Morgan Stanley IM: Emerging India in a Multipolar World

In India, there has been a recent change from the Gandhian principles of small is beautiful to actively incentivizing large scale manufacturing. Coupled with a healthy banking sector and high demand for housing, the stage is set for Delhi to move forward with an opportunity to shine.

03.08.2022 | 09:09 Uhr

When the 15-nation UN security council hastily called for a vote in February to condemn Vladimir Putin’s invasion of Ukraine, India joined China and Qatar to abstain. It was a difficult balancing act. Delhi didn’t want to alienate Russia, an important historical friend, which supplies 46% of its military equipment,1 without also antagonizing the U.S., its largest trading partner.2 India also depends on Russia’s diplomatic support at the UN for its claims over Kashmir. Afterall, the Soviet Union has used its veto six times at the Security Council on India’s behalf.

For Delhi, though the abstention vote was an embarrassment, the clear and present dangers come from a prickly Pakistan and a muscular China. India is forging its own geopolitical path in this multipolar world and focusing on its strategic interests. That means siding both with Russia and joining Western alliances, such as the Quadrilateral Security Dialogue, alongside the United States, Australia, and Japan. From Brussels to Tokyo to Washington, governments are determined to lower their dependence on Beijing. At a time of when investability in China is being questioned, shifting geopolitical realities offer India an opportunity to shine.

Coupled with its geopolitical stance, India’s economic condition is looking favorable for the rest of this decade. India has not been able to realize the kind of industrial transformation that turned countries like China and South Korea into miracle economies by building their manufacturing capabilities. Instead, India’s economic growth was led by services unlike the Asian tigers. Recently there has been a change in the mindset from the Gandhian principles of small is beautiful, to actively incentivizing large scale manufacturing capacities through production linked incentive (PLI) schemes.

These schemes have attracted interest across 14 sectors including automobiles, solar panels, and advanced batteries. Buoyed by the government's PLI scheme, India now is an exporter of mobile phones. Delhi is also focusing on import substitution in manufacturing to enhance domestic capacity and reduce external dependence. As firms everywhere reconfigure supply chains to lessen their reliance on China, India has an opportunity to increase its manufacturing, helped by a $26 billion subsidy scheme.3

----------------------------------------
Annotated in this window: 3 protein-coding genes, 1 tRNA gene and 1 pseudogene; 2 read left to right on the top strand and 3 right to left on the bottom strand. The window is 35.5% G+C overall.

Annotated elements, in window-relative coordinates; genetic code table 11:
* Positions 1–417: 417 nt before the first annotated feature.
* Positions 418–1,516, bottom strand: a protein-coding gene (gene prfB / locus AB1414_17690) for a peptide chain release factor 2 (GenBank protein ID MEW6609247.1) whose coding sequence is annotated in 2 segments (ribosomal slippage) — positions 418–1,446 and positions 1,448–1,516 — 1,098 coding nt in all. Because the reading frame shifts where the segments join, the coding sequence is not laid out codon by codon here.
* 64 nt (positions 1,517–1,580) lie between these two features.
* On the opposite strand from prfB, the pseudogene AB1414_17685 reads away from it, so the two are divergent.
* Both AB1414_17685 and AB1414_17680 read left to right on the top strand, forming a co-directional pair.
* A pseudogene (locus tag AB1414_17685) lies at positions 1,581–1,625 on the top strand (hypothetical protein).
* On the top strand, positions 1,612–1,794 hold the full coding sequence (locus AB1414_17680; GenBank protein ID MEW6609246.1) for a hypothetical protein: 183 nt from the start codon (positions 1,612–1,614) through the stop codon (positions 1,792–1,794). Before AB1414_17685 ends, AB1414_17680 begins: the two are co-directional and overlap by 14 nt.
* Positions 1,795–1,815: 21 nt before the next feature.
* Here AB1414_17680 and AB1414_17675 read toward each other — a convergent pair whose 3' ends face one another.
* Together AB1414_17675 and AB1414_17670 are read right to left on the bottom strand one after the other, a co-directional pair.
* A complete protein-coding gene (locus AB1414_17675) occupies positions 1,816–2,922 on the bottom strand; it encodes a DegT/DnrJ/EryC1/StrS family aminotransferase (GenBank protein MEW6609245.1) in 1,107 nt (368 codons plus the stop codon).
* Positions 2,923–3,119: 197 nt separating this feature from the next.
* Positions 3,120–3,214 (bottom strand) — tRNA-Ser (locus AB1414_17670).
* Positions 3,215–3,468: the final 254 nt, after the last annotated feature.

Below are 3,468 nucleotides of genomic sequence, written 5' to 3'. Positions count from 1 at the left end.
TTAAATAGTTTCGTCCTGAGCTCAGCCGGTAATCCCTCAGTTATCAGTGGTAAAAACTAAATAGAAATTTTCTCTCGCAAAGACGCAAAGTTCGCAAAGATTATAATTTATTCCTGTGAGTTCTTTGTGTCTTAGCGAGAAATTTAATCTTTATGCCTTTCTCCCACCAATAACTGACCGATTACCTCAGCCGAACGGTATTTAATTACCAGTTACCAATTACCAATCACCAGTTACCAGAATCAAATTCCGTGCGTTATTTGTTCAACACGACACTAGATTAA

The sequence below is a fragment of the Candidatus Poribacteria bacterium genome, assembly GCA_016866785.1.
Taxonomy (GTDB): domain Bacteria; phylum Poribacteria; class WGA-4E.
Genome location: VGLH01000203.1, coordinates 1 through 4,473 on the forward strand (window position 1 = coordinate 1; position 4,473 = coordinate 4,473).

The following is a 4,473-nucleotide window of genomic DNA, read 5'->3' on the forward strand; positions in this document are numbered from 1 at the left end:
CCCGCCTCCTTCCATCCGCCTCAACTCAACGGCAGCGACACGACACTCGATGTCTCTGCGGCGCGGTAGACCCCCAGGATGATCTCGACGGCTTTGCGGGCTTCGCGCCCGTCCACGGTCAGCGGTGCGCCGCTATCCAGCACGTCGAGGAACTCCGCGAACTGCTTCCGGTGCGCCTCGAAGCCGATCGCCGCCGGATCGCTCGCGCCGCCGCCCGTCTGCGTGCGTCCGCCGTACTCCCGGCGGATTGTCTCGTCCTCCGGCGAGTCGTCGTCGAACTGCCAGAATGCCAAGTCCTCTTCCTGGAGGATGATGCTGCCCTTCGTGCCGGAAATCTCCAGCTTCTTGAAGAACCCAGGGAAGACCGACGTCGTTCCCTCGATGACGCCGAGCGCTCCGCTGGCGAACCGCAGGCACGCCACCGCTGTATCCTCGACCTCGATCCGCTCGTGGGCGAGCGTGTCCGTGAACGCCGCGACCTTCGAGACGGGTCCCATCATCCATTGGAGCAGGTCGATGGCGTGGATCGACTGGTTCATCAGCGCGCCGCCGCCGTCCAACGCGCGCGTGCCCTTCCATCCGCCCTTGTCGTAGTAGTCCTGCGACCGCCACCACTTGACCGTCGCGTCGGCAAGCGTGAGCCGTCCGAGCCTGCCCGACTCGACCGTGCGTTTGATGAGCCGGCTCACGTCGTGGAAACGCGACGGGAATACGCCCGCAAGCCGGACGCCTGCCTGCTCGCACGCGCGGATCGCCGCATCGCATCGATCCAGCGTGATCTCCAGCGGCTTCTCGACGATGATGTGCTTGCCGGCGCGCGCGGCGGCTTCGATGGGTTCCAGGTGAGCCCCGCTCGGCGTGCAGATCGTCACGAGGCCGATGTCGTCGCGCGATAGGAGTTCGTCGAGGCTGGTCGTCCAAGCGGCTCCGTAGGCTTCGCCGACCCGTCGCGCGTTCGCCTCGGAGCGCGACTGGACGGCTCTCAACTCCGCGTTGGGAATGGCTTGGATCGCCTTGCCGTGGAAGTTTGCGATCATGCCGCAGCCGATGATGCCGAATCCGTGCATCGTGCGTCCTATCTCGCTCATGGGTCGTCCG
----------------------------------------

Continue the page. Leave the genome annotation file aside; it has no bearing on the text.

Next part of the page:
Emerging sectors such as aerospace, semiconductors, and renewables should help increase youth employment. The reform measures are starting to pay off. The “Make in India” initiative encourages both foreign and domestic investment in the manufacturing sector; “Smart Cities” aims to eradicate urban squalor and “Digital India” targets an overhaul of government services with electronic identity, digital payments, and bank accounts. Additionally, the government has launched its Open Network for Digital Commerce (ONDC) in an attempt to deepen e-commerce penetration and foster innovation by start-ups with a special focus on small merchants and rural consumers. Each of these are enhancements in efforts to improve the country’s infrastructure. India has backed the “tech stack” and direct welfare and persevered with the painful task of shrinking the informal economy. Financial reforms have made it easier to float young firms and bankrupt bad ones.

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India Missed the Global Real Estate Party

Real House Price Appreciation: 2015 – 3Q21


Source: OECD as of 3Q21

In contrast, China continues to focus on transitioning its economy away from investment to consumption. China’s economy is slowing down, faced with a shrinking workforce, industrial overcapacity, a floundering property market, a mountain of debt and renewed COVID lockdowns. A serious downturn in the property market, a key engine of GDP growth, has eroded confidence in the economy. Real estate lies at the heart of an investment cycle. While investment to GDP ratio in India hovers at 30%, China’s has peaked at 45% and a big share of that is real estate investment.4 The real estate sector accounts for around 29% of GDP in China, more than double the ratio in India, according to IMF economist Yuanchen Yang.5 Excessive supply is dragging down China’s heavily indebted property sector. The working-age population in China is now shrinking,6 which will further erode the demand for housing over the coming years hurting future growth.

The reverse holds in India. After being in doldrums for the past 3 years, India’s real estate sector is set to recover. As more of India’s population heads to the cities, demand for housing increases. India’s young work force stands to benefit from affordability at almost unprecedented levels in terms of mortgage payments relative to income growth, that has declined to 28% in Q1 2022 from 53% in 2012.7 House prices are 3.2 times average income in India compared to 6.7 times in China.8 In fact, the five biggest cities in the world, with the lowest rental yields, are all in China, making it one of the most expensive cities in the world.


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1 Bloomberg, Haver SIPRI.
2 World Trade Organization, COMTRADE, Haver.
3 Reuters, Bloomberg.
4 MSIM, Bloomberg, FactSet, Haver.
5 VoxChina, Haver.
6 BCA Research, Rhodium Group.
7 HDFC, SBI, Jefferies. Note, data for Q1 2022 represented by fiscal year ended March 31, 2022.
8 MSIM, J.P. Morgan, NBS, HDFC.


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